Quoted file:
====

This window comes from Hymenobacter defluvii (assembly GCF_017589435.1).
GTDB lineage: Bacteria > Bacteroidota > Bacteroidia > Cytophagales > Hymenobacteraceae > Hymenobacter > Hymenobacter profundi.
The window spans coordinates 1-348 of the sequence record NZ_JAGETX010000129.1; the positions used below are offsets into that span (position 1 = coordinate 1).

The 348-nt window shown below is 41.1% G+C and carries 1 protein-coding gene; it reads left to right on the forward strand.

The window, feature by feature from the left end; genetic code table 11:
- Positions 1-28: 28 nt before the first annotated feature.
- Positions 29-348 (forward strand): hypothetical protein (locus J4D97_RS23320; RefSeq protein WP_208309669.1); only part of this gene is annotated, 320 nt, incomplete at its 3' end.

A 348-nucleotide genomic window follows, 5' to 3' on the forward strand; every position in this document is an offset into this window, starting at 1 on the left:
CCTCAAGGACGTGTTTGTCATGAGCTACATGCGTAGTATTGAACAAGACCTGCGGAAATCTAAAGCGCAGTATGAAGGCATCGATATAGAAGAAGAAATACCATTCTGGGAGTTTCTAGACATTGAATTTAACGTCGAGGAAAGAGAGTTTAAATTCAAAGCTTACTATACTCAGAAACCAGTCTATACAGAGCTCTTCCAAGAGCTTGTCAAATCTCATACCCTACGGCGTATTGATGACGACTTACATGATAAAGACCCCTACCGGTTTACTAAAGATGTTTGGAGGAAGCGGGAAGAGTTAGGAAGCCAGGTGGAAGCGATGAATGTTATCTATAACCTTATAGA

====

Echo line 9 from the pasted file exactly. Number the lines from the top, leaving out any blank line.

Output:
CCTCAAGGACGTGTTTGTCATGAGCTACATGCGTAGTATTGAACAAGACCTGCGGAAATCTAAAGCGCAGTATGAAGGCATCGATATAGAAGAAGAAATACCATTCTGGGAGTTTCTAGACATTGAATTTAACGTCGAGGAAAGAGAGTTTAAATTCAAAGCTTACTATACTCAGAAACCAGTCTATACAGAGCTCTTCCAAGAGCTTGTCAAATCTCATACCCTACGGCGTATTGATGACGACTTACATGATAAAGACCCCTACCGGTTTACTAAAGATGTTTGGAGGAAGCGGGAAGAGTTAGGAAGCCAGGTGGAAGCGATGAATGTTATCTATAACCTTATAGA